Sheriff David Jones Reflects on Challenges Ahead for His Second Term
SAN ANGELO, TX — Sheriff David Jones answered the phone last night as the election results determined he won re-election. He defeated former deputy Walter Bryant 75-25 percent Tuesday night by a wider margin than Donald Trump defeated Hillary Clinton in Tom Green County (71.5-24 percent). He commented on his win, what accomplishments he’s most proud of, and what he will work on for the next four years.
Sheriffs in Texas are elected every four years, as is the case in most other counties in the U.S. The position is the chief law enforcement officer in the designated county. But a sheriff’s office handles much more than fighting crime. In Texas, the sheriff is responsible for guarding our state courts, serving warrants and civil papers, and managing the county jail.
Jones said the wider breadth of duties the Tom Green County Sheriff’s Office handles requires a “professional organization.” Drawing from his 33-year career as a Texas Department of Public Safety trooper and criminal investigator, Jones said the position as Sheriff is a culmination of his life’s experience. “And then also you have to manage the jail,” he said. DPS troopers don’t manage jails.
Jones said he set out during his first four-year term to add more professional processes to the TGCSO. It started with more education and training. That led to an increased level of performance. In particular, Jones said the SO increased the number of patrols with better scheduling. “That put more of our people on the street,” he said. “Increased community visibility is important to us.”
In regards to patrol enhancements, Jones added a Crime Scene Investigation unit headed by Lt. Terry Lowe. Lowe came out of retirement at first to re-examine cold cases as a reservist. As Jones saw more challenges in his organization’s crime scene procedures, he tapped Lowe to add dedicated crime scene investigation capabilities to the organization.
“Better investigations and better crime scene management has allowed us to build better cases for our district attorneys and get convictions,” Jones said.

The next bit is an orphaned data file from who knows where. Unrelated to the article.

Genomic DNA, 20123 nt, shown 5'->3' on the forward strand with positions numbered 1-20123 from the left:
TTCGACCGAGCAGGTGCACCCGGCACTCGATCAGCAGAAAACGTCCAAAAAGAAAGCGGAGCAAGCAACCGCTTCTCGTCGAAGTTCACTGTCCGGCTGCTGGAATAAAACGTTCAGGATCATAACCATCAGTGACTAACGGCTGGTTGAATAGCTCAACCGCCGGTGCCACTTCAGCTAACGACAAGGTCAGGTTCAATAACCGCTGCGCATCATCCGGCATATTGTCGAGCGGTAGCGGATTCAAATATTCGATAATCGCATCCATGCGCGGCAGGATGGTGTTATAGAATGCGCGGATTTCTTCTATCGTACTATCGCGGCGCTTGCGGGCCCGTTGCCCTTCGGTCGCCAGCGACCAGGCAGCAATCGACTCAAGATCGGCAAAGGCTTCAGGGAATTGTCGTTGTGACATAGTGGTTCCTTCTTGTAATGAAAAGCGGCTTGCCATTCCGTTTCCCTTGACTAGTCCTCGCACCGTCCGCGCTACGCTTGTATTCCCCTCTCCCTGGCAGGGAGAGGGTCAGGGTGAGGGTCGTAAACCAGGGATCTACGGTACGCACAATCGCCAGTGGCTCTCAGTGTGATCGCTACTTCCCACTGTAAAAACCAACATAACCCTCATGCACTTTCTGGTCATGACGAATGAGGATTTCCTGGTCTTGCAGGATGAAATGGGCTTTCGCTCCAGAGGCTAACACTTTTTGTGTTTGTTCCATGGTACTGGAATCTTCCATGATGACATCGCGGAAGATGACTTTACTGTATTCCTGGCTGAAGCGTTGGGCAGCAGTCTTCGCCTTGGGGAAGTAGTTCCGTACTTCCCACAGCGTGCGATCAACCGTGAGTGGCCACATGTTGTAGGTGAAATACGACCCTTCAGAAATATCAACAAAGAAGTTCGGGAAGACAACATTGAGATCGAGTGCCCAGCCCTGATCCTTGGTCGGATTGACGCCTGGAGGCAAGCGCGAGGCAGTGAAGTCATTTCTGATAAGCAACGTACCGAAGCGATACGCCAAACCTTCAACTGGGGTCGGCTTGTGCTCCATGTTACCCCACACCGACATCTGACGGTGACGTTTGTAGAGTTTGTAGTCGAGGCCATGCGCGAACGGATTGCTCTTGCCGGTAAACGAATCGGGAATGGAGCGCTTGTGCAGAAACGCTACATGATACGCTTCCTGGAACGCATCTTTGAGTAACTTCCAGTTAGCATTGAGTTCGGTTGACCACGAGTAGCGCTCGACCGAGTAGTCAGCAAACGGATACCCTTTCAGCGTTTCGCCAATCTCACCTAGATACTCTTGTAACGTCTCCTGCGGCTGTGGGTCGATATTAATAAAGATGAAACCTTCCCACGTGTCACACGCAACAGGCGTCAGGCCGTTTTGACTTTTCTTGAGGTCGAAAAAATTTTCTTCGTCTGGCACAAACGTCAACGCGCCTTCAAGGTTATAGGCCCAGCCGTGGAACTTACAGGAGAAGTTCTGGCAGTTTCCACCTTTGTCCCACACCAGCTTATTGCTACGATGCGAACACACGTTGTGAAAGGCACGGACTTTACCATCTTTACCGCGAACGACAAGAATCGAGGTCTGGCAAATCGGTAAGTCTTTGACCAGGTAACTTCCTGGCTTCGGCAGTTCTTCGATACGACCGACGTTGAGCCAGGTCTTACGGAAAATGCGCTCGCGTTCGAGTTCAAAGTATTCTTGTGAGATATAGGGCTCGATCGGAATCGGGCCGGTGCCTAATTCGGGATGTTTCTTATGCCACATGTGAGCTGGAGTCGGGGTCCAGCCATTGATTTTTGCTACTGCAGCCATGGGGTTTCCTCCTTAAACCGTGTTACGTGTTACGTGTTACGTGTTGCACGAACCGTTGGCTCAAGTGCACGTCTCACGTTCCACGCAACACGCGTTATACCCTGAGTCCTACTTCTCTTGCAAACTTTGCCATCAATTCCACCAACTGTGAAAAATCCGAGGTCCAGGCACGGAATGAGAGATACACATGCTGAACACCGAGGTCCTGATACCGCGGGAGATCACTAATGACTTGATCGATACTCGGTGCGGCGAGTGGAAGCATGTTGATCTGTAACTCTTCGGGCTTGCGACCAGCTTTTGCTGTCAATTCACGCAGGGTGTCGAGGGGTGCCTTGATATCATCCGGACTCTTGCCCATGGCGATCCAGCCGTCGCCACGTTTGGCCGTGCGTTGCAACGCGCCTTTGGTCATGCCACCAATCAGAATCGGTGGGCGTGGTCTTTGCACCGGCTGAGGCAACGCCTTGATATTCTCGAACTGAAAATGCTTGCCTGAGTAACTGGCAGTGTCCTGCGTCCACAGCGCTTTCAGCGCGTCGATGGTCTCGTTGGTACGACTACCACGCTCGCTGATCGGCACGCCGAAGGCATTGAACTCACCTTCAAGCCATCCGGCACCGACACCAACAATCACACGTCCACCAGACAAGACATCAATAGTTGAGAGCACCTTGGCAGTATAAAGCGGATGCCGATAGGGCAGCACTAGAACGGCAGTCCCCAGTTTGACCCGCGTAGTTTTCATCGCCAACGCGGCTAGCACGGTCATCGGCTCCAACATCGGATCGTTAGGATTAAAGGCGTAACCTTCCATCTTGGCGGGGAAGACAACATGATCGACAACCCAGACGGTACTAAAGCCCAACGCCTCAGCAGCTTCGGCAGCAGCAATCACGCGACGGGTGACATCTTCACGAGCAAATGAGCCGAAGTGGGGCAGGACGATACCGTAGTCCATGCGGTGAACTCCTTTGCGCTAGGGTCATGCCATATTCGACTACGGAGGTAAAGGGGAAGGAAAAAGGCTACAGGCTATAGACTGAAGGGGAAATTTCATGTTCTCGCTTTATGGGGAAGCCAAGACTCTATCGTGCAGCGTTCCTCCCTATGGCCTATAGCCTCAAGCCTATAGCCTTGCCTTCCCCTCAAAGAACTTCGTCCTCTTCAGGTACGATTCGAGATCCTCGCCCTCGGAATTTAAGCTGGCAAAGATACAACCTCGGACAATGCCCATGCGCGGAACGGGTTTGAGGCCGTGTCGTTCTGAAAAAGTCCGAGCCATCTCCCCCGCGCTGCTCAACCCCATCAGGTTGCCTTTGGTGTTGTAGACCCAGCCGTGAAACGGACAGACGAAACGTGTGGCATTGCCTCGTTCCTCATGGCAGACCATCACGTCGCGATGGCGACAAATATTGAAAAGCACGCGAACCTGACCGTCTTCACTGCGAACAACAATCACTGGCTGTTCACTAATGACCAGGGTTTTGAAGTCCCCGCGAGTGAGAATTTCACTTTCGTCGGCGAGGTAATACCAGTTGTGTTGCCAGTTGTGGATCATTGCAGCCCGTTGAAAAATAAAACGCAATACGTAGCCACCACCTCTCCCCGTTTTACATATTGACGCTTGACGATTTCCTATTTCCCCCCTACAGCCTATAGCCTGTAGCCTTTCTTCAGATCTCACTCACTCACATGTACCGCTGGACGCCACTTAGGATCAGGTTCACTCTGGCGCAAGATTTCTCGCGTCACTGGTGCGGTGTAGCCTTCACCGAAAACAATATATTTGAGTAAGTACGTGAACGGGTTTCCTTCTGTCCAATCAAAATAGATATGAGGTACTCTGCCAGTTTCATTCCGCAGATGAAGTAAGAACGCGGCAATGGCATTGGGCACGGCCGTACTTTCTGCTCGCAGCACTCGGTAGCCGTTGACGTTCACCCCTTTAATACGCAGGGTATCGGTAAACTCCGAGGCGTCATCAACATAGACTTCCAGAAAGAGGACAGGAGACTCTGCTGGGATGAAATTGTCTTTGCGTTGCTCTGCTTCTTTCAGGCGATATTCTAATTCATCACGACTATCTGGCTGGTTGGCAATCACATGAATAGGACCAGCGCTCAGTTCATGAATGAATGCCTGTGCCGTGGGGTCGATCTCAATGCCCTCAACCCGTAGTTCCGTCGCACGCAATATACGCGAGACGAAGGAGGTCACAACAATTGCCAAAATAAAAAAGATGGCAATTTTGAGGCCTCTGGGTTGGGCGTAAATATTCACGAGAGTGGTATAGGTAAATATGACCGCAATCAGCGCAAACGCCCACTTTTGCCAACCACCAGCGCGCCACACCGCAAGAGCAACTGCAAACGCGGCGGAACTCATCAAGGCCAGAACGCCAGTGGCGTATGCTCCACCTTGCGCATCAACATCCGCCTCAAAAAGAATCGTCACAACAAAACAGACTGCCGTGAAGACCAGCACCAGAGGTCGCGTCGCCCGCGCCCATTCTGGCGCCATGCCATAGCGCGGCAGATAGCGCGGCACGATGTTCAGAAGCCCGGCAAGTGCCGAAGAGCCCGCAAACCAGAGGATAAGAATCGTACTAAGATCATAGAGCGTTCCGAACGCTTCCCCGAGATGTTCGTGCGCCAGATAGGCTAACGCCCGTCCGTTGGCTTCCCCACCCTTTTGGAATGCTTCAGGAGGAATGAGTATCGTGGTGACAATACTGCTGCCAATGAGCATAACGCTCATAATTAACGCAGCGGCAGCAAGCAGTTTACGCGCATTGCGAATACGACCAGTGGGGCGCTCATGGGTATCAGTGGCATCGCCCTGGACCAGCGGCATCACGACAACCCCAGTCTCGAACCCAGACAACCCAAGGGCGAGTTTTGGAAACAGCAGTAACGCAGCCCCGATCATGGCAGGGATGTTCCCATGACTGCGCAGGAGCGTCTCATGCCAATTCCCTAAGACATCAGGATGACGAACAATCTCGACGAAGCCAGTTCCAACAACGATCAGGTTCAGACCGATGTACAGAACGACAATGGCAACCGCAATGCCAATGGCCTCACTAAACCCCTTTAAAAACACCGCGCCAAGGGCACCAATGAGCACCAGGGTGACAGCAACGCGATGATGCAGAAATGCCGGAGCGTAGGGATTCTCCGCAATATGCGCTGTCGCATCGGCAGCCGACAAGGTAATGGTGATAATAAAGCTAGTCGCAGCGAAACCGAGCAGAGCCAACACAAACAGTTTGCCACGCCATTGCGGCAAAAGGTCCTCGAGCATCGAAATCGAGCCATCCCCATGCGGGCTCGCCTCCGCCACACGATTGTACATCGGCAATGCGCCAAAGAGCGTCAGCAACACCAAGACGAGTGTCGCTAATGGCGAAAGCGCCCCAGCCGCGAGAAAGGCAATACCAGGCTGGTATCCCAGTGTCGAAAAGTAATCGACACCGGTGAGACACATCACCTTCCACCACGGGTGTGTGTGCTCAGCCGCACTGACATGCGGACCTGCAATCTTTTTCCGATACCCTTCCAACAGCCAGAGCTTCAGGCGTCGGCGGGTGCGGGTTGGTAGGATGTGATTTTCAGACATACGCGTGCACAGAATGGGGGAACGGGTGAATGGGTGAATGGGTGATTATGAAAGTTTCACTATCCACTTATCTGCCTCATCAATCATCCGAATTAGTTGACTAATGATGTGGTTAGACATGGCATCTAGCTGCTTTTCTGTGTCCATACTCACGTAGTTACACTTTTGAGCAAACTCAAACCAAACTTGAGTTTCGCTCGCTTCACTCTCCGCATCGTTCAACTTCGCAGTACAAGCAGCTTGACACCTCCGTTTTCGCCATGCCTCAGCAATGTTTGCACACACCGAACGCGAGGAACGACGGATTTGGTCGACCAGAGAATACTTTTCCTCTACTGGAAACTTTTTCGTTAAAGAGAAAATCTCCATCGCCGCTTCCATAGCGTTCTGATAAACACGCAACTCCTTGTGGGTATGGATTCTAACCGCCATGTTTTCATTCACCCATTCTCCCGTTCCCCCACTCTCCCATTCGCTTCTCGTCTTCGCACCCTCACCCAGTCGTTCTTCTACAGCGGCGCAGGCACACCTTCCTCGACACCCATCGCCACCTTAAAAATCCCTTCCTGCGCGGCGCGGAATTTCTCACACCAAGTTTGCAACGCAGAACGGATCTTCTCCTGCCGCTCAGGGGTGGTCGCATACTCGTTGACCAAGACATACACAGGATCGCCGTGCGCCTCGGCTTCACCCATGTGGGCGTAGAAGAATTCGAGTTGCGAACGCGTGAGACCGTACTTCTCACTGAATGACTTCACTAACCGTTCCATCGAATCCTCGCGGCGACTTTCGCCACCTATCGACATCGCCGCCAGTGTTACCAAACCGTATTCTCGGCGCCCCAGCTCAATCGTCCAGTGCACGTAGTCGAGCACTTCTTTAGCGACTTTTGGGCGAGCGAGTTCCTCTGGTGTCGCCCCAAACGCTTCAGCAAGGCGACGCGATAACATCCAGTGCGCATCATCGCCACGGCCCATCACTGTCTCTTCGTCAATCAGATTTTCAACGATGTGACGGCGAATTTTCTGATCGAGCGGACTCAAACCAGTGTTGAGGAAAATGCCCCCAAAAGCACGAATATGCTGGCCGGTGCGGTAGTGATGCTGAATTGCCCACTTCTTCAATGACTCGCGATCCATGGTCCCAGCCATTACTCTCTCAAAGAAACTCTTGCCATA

Jones said the county is experiencing a growing narcotics problem. “Most of the crime here has its roots in drugs or alcohol, particularly theft crimes,” he said. “There are lots of drugs flowing into San Angelo.”
Jones said his office has beefed up its intelligence gathering capabilities to combat this trend, but, with a limited budget from the county, he has looked for out-of-the-box solutions.
One of them he is working on is a combined drug interdiction task force with the San Angelo Police Department. Before drugs enter the City of San Angelo, they traverse through the county first. He views a combined, coordinated effort as a win-win for county and city law enforcement agencies.
One of the indicators of a rising crime problem is an increasing jail inmate population.
“About 1.5 years ago, the jail probably housed 400 inmates a night on average. Today, I’m looking at 500 inmates per night in a facility built to hold just 449,” he said. A new jail with 624 beds will soon be built on the northeast side of the county.
Jones attributes part of the jail population increase to crime, and another part to increased caseloads in the state district courts and the inmates awaiting trial.
Other than the approval of the $45 million new jail, there have been no major budget increases for the TGCSO recently, he said. “We’re combating crime with just the resources we have.”
Jones added, “I enjoy service to the people. I see people at their very best and at their very worst. When they’re at their worst is where I job begins. In the end, it is our job to bring justice for the victims of crime.”
Jones said he is proud of every member of his organization and the work accomplished over the past four years. He said he intends to build on those successes during his next term.
“I appreciate the voters entrusting me with the honor to serve this community for four more years,” he said.